Be A Part Of The Story
I have an impulsive nature. In my late teens and early 20s, that looked like a lot of destructive decisions, but throughout my life there have been some wonderful, life shaping moments that have been brought by my hearts desire to jump all in – like the whirlwind courtship between my husband and I, a baby in a year of our marriage and two babies within three years. Impulsivity can be reckless – but it can be beautifully reckless. That compulsion to be ‘all in’ that comes from a stirring of one’s spirit – and while it should be checked and assessed, it shouldn’t be ignored. It should be leaned into, like a child learning to dive. Whose toes, ever so carefully, creep towards the edge of the pool and then, with anticipation, they release themselves from the ground and into the air. Sometimes that first jump isn’t pretty, and thus we have countless YouTube videos of belly flops and mishaps on the diving board. But that first dive isn’t usually the last, and soon that hesitation turns into excitement. And those nervous toes don’t inch into the air, they leap.
About a year ago I received an email from a friend of mine asking if they could borrow our unused baby equipment while they provided respite care for a foster family. This friend isn’t lacking for things to do – she has a full plate with out providing respite care. As I read her email, I was taken at her willingness to give more of herself. To extend herself beyond her normal responsibilities.
And so, almost like a reaction rather than a decision, I rummaged through our attic for toys and baby equipment and took a meal over. Almost with out thinking, I acted. It was almost as if my heart made the decision for me.
If my friend (and her family) were extending themselves, then my family could do something to help her. The next day, and the day after, and the week after the phrase, ‘do something,’ stuck to my husband and I like professional strength glue. But we were unsure about what we could do to add value We didn’t need convincing that those who are in foster care are close to Jesus’ heart, but were unsure about how to get involved in a sustainable way. The last thing we wanted to do was to act prematurely – to act only on emotional impulse and offer our family into something that we couldn’t sustain. We wanted for God to use us in a way that would provide tangible support – in a way that we could carry out. Surely there was something in the middle between nothing and moving to Africa and starting an orphanage.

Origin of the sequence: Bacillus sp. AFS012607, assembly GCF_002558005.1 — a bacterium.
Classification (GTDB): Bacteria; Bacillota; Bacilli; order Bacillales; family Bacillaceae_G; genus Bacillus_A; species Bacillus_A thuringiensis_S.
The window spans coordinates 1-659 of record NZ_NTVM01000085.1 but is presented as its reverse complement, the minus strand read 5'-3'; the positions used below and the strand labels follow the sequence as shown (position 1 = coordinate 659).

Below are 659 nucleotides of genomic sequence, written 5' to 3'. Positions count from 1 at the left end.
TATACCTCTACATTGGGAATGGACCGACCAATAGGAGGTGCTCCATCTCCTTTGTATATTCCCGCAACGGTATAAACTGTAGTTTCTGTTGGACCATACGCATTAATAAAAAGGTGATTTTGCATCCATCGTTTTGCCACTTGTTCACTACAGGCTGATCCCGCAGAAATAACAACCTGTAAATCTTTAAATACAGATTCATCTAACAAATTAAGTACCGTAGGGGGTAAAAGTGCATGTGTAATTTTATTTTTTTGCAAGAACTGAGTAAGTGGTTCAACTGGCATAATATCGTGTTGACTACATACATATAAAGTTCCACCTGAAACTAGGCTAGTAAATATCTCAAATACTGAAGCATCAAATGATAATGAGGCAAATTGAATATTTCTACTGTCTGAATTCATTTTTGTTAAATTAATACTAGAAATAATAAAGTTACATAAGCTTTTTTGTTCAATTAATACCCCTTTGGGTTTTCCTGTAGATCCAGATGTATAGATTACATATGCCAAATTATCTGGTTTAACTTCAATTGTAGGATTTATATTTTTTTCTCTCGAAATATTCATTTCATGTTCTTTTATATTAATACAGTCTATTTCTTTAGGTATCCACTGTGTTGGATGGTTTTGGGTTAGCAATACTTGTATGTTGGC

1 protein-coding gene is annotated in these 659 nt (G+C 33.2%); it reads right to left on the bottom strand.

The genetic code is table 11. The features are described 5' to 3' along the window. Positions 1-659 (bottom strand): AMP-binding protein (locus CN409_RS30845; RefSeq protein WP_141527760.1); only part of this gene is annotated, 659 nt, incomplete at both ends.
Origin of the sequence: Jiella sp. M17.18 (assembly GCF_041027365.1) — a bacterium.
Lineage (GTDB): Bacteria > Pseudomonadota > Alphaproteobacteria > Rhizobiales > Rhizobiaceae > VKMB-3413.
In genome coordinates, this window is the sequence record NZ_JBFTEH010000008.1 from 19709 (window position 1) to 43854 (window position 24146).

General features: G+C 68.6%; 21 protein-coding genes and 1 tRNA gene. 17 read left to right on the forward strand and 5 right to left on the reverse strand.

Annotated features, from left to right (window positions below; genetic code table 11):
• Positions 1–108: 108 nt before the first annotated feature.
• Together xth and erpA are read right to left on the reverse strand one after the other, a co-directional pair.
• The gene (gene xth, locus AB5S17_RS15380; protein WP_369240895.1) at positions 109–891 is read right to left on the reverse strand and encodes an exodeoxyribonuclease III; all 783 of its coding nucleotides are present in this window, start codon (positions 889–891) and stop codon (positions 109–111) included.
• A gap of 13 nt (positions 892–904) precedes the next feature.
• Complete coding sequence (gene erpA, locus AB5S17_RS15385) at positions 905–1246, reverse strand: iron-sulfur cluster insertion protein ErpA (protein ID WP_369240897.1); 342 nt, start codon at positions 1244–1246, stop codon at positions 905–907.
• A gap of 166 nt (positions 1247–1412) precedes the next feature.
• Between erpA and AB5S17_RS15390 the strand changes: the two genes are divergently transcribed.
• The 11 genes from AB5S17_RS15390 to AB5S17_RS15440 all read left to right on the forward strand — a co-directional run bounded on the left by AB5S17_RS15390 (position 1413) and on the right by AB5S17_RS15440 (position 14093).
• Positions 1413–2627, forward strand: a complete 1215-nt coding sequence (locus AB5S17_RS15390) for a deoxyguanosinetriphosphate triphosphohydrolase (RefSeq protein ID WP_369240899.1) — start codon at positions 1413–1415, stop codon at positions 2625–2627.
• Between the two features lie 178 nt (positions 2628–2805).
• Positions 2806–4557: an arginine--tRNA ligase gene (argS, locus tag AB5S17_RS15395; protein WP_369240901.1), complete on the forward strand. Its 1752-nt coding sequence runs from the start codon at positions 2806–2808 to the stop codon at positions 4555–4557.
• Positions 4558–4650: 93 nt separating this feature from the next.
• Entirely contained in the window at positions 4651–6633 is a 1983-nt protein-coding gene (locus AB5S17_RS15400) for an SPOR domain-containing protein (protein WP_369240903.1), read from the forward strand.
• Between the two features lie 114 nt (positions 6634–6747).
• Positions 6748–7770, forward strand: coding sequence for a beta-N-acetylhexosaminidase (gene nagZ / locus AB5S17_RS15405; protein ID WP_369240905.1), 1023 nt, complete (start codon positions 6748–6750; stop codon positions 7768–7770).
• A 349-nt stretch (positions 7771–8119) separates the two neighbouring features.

I was in the kitchen one afternoon, prepping for my family’s meal that evening and I looked down at my hands. I was using them to prepare something that my family would enjoy, that would nourish them, that we could enjoy together.
That was it.
That was the way God wanted me to use my hands. To give a foster family a meal that they would enjoy, that would nourish them, something they could enjoy together. I started taking two foster families a meal each month. I made dinner everyday, and so it seemed almost effortless to make them a meal once a month. After a couple of months making meals, I almost didn’t even notice. It just became a part of my family’s routine. I loved taking meals each month, but I felt as if we could do more. That we were being led to do more. But what?
Surely we weren’t being called to take care of babies in our home! We live in a townhome. We have kiddos of ‘our own’ – a toddler and an infant and I haven’t had a full nights sleep in almost a year.
Do we have what it takes? Do we have ‘enough’ for another baby in the home? But the only answers we could come up as to why not didn’t satisfy our hearts. Our hearts were being moved by something larger than ourselves – we were about to leap off the diving board into the deep end.
I remember our first placement, twin baby girls. While the girls were with us, friends of ours brought us meals, took our son for play dates, or just offered their hands to hold a baby. People used their hands in the ways they could. In every placement we’ve had people have showed up for us. It is safe to say that we love the babies we foster better because people have come alongside us to love us more. Like a chain reaction that builds on itself and propels the action forward. I’m reminded of one of my favorite verses in the Bible, Romans 12:15, ‘So in Christ we, though many, form one body, and each member belongs to all the others.’ We were supported by others as we were supporting others. And what seemed impossible, turned possible, because we had people who were extending their hands to make our work lighter.
God has shown me that my hands are enough, because He has equipped them. Enough to cook meals and enough to hold precious babies who need a place to rest, My love is enough to stand in the gap for those who have no one who is standing for them. And your hands, my friend, they are enough. Enough to do something. Enough to stand in the gap, in whatever big or small ways. It is the action that does something. And every action, builds on itself, into a larger, beautiful story. Be a part of that story.